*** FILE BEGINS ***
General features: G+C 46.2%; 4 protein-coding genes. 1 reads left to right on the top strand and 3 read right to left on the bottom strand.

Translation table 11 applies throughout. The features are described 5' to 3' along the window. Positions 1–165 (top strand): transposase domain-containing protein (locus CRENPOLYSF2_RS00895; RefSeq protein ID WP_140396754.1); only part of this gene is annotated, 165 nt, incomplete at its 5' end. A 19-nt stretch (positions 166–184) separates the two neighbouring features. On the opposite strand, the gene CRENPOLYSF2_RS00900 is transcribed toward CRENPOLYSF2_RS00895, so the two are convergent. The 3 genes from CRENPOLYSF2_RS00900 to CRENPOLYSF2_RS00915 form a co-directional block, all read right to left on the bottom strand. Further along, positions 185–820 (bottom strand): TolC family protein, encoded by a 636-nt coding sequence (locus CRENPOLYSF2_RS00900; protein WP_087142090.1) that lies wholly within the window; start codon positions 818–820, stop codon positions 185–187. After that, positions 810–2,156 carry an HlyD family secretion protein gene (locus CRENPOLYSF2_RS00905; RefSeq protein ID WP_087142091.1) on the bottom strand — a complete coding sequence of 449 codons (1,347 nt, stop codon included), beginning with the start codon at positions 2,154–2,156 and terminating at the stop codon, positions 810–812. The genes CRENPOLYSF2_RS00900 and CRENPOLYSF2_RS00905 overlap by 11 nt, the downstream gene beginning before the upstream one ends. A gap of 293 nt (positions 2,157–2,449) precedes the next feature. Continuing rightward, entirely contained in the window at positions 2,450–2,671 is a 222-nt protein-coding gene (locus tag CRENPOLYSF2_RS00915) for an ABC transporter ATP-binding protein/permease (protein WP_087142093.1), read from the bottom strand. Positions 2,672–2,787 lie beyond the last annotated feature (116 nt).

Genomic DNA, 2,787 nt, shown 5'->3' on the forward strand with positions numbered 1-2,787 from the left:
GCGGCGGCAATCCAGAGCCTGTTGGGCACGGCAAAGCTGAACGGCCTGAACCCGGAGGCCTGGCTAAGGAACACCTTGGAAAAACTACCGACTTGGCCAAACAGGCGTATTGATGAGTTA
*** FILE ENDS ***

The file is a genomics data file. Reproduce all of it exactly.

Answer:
General features: G+C 46.2%; 4 protein-coding genes. 1 reads left to right on the top strand and 3 read right to left on the bottom strand.

Translation table 11 applies throughout. The features are described 5' to 3' along the window. Positions 1–165 (top strand): transposase domain-containing protein (locus CRENPOLYSF2_RS00895; RefSeq protein ID WP_140396754.1); only part of this gene is annotated, 165 nt, incomplete at its 5' end. A 19-nt stretch (positions 166–184) separates the two neighbouring features. On the opposite strand, the gene CRENPOLYSF2_RS00900 is transcribed toward CRENPOLYSF2_RS00895, so the two are convergent. The 3 genes from CRENPOLYSF2_RS00900 to CRENPOLYSF2_RS00915 form a co-directional block, all read right to left on the bottom strand. Further along, positions 185–820 (bottom strand): TolC family protein, encoded by a 636-nt coding sequence (locus CRENPOLYSF2_RS00900; protein WP_087142090.1) that lies wholly within the window; start codon positions 818–820, stop codon positions 185–187. After that, positions 810–2,156 carry an HlyD family secretion protein gene (locus CRENPOLYSF2_RS00905; RefSeq protein ID WP_087142091.1) on the bottom strand — a complete coding sequence of 449 codons (1,347 nt, stop codon included), beginning with the start codon at positions 2,154–2,156 and terminating at the stop codon, positions 810–812. The genes CRENPOLYSF2_RS00900 and CRENPOLYSF2_RS00905 overlap by 11 nt, the downstream gene beginning before the upstream one ends. A gap of 293 nt (positions 2,157–2,449) precedes the next feature. Continuing rightward, entirely contained in the window at positions 2,450–2,671 is a 222-nt protein-coding gene (locus tag CRENPOLYSF2_RS00915) for an ABC transporter ATP-binding protein/permease (protein WP_087142093.1), read from the bottom strand. Positions 2,672–2,787 lie beyond the last annotated feature (116 nt).

Genomic DNA, 2,787 nt, shown 5'->3' on the forward strand with positions numbered 1-2,787 from the left:
GCGGCGGCAATCCAGAGCCTGTTGGGCACGGCAAAGCTGAACGGCCTGAACCCGGAGGCCTGGCTAAGGAACACCTTGGAAAAACTACCGACTTGGCCAAACAGGCGTATTGATGAGTTA